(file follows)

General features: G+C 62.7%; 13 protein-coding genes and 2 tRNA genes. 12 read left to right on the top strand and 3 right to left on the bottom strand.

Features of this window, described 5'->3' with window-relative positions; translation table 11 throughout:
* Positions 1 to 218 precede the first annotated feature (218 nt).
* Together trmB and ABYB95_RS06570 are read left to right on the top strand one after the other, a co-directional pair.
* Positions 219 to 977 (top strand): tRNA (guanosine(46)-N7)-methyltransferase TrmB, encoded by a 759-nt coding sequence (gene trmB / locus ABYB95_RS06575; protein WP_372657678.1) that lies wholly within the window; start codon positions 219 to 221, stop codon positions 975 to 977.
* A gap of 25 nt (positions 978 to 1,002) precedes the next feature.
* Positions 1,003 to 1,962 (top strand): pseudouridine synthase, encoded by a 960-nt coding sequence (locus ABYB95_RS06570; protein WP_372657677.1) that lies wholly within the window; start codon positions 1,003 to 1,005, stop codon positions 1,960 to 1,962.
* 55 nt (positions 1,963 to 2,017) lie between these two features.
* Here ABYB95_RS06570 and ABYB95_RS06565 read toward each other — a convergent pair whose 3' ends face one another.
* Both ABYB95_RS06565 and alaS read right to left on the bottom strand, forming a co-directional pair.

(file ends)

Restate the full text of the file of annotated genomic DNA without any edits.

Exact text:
General features: G+C 62.7%; 13 protein-coding genes and 2 tRNA genes. 12 read left to right on the top strand and 3 right to left on the bottom strand.

Features of this window, described 5'->3' with window-relative positions; translation table 11 throughout:
* Positions 1 to 218 precede the first annotated feature (218 nt).
* Together trmB and ABYB95_RS06570 are read left to right on the top strand one after the other, a co-directional pair.
* Positions 219 to 977 (top strand): tRNA (guanosine(46)-N7)-methyltransferase TrmB, encoded by a 759-nt coding sequence (gene trmB / locus ABYB95_RS06575; protein WP_372657678.1) that lies wholly within the window; start codon positions 219 to 221, stop codon positions 975 to 977.
* A gap of 25 nt (positions 978 to 1,002) precedes the next feature.
* Positions 1,003 to 1,962 (top strand): pseudouridine synthase, encoded by a 960-nt coding sequence (locus ABYB95_RS06570; protein WP_372657677.1) that lies wholly within the window; start codon positions 1,003 to 1,005, stop codon positions 1,960 to 1,962.
* 55 nt (positions 1,963 to 2,017) lie between these two features.
* Here ABYB95_RS06570 and ABYB95_RS06565 read toward each other — a convergent pair whose 3' ends face one another.
* Both ABYB95_RS06565 and alaS read right to left on the bottom strand, forming a co-directional pair.